Catching Up With Johnny Weir
By Dustin Fitzharris
You said on Bluefly that you have small feet. What size?
That's not bad --
It doesn't mean anything at all about what you're packing!
The only place to go from there is on to fur! Animal rights groups have been after you in the past for wearing it. What do you say to them?
They have their choice to support their activism and to speak their minds, and I have the right to speak my mind too. I'm not passionate about learning about the fur farms and how the animals get killed. I'm passionate about fashion, and fur is a big part of that. I'm also a winter athlete. You can't go walk the streets of Moscow when it's minus 30 and wear some type of plastic. You need a natural warm thing. I am not going to change something I love because someone tells me it's wrong.
Two Canadian broadcasters had much to say about your appearance at the Winter Olympics and even went so far as to say that you should undergo a gender test. You responded with: 'It wasn't these two men criticizing my skating, it was them criticizing me as a person. Nobody knows me. I think masculinity is what you believe it to be." What is masculinity to you?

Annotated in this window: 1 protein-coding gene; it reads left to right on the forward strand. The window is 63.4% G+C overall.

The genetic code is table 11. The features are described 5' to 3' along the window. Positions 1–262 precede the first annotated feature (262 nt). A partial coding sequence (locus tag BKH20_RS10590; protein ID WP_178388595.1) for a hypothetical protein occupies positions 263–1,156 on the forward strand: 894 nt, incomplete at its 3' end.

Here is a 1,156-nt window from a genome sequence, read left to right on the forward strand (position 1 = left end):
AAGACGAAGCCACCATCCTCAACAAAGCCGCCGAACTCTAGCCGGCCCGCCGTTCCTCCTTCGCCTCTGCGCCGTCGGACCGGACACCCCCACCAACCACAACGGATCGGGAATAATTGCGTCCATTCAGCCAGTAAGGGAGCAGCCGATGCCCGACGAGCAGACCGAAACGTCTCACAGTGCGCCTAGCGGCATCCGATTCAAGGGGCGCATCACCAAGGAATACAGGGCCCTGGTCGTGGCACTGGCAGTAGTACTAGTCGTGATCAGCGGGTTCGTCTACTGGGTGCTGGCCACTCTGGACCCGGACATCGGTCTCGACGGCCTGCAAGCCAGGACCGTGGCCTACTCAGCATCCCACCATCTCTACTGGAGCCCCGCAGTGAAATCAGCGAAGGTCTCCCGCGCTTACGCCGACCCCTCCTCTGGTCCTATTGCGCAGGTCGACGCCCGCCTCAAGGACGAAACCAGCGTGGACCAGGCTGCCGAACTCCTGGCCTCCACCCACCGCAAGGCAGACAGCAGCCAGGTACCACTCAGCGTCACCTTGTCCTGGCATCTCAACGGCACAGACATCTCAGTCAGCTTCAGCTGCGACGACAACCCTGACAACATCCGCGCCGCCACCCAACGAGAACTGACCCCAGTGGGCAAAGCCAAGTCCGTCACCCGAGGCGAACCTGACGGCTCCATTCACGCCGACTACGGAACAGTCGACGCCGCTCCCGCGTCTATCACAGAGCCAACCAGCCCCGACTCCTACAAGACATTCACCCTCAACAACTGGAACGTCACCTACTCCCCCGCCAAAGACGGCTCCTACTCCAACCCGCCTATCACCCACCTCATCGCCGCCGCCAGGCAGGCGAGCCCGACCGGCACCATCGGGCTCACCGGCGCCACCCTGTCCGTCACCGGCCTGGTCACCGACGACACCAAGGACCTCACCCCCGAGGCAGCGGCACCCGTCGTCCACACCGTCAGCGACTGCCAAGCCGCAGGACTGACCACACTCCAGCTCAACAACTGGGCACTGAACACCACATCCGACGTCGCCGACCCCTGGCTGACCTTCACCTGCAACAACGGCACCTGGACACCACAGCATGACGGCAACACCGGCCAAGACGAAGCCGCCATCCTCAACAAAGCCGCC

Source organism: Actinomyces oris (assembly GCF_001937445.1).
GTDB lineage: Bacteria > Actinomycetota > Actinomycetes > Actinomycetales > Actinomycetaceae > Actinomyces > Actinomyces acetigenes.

To me masculinity and femininity are nothing. I don't believe in them being real adjectives. You can say someone is tall or someone is short. You can't say someone is masculine or feminine. Of course when you think of a masculine person -- at least in America -- we think of a football player or Marlon Brando. For feminine we think of Nicole Kidman. For me, you can make anything masculine and you can make anything feminine. We have so many beautiful drag queens on RuPaul's Drag Race that are so much more ladylike and beautiful than lots of women we know. Then there are lots of lesbians who look like beautiful boys. They are masculine in every way even though they are women.
Who is masculine to you?
You have been very quiet about your sexuality, saying you don't want people to focus on it; you want the attention on the sport. Is that still how you feel?
I've always been comfortable with who I am. When it comes to my sexuality, I just finished the chapter in my book [to be released in January] about my sexuality and my idea of it. I haven't discussed it -- not because I'm ashamed of anything you'll read about when my book comes out -- I just don't want to put it out there in a way where someone can twist my words. While I don't believe in masculinity and femininity, I don't believe in a purely gay person or a purely straight person. I have a very clear opinion of my own sexuality. I'm not saying anything about my sexuality because I want it to be out there in my own words.